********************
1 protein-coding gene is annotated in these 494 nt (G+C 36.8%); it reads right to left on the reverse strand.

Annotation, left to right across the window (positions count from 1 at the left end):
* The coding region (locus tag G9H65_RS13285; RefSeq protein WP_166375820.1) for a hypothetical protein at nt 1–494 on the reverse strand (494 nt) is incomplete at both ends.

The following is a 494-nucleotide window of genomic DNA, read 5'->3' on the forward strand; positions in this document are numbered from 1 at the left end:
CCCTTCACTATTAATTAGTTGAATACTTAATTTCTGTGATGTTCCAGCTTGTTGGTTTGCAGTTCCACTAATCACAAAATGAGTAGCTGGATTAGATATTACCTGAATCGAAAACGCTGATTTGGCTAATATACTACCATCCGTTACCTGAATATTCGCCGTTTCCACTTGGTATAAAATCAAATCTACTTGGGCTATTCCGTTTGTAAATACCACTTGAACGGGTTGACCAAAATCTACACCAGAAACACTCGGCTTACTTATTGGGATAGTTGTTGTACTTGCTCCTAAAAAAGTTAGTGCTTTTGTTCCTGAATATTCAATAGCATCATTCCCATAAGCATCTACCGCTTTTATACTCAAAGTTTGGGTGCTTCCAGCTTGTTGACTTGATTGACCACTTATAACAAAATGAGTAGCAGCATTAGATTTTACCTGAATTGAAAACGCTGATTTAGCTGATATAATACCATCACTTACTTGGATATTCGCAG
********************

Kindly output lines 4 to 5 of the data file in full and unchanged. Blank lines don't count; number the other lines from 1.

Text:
The following is a 494-nucleotide window of genomic DNA, read 5'->3' on the forward strand; positions in this document are numbered from 1 at the left end:
CCCTTCACTATTAATTAGTTGAATACTTAATTTCTGTGATGTTCCAGCTTGTTGGTTTGCAGTTCCACTAATCACAAAATGAGTAGCTGGATTAGATATTACCTGAATCGAAAACGCTGATTTGGCTAATATACTACCATCCGTTACCTGAATATTCGCCGTTTCCACTTGGTATAAAATCAAATCTACTTGGGCTATTCCGTTTGTAAATACCACTTGAACGGGTTGACCAAAATCTACACCAGAAACACTCGGCTTACTTATTGGGATAGTTGTTGTACTTGCTCCTAAAAAAGTTAGTGCTTTTGTTCCTGAATATTCAATAGCATCATTCCCATAAGCATCTACCGCTTTTATACTCAAAGTTTGGGTGCTTCCAGCTTGTTGACTTGATTGACCACTTATAACAAAATGAGTAGCAGCATTAGATTTTACCTGAATTGAAAACGCTGATTTAGCTGATATAATACCATCACTTACTTGGATATTCGCAG